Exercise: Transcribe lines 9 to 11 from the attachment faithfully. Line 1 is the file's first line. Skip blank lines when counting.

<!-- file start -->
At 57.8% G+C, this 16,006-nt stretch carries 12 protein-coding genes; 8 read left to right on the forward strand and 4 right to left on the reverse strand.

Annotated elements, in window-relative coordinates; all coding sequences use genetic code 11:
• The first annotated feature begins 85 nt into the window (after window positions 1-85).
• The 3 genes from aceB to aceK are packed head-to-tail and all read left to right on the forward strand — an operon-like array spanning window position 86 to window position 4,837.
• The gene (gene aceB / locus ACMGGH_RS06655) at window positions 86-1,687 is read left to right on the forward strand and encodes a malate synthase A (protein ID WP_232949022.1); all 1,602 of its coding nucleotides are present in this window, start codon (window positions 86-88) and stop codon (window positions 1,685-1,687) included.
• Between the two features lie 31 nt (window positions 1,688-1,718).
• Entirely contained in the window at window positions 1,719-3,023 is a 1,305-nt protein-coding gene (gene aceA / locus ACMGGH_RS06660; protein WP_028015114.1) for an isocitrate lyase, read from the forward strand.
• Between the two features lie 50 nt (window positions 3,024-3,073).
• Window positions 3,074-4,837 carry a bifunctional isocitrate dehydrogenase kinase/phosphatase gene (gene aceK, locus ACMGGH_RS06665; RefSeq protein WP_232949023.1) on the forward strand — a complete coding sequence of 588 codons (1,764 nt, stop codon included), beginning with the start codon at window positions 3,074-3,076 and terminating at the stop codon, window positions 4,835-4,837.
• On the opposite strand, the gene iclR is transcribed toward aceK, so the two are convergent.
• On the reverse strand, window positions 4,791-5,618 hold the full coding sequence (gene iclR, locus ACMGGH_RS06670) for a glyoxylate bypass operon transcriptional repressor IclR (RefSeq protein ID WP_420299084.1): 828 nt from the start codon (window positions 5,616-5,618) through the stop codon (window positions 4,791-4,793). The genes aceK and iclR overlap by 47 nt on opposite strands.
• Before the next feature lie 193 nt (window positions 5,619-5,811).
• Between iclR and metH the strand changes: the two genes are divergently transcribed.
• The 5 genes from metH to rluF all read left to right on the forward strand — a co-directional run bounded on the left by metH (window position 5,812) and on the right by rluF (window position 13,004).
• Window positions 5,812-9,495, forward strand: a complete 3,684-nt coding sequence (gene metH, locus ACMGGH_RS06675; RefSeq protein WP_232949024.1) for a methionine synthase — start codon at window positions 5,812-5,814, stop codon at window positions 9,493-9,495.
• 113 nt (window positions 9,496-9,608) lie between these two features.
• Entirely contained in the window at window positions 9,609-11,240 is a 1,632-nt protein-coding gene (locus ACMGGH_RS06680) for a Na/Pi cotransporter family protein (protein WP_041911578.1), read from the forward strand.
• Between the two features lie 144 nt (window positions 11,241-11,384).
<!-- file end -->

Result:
• Window positions 3,074-4,837 carry a bifunctional isocitrate dehydrogenase kinase/phosphatase gene (gene aceK, locus ACMGGH_RS06665; RefSeq protein WP_232949023.1) on the forward strand — a complete coding sequence of 588 codons (1,764 nt, stop codon included), beginning with the start codon at window positions 3,074-3,076 and terminating at the stop codon, window positions 4,835-4,837.
• On the opposite strand, the gene iclR is transcribed toward aceK, so the two are convergent.
• On the reverse strand, window positions 4,791-5,618 hold the full coding sequence (gene iclR, locus ACMGGH_RS06670) for a glyoxylate bypass operon transcriptional repressor IclR (RefSeq protein ID WP_420299084.1): 828 nt from the start codon (window positions 5,616-5,618) through the stop codon (window positions 4,791-4,793). The genes aceK and iclR overlap by 47 nt on opposite strands.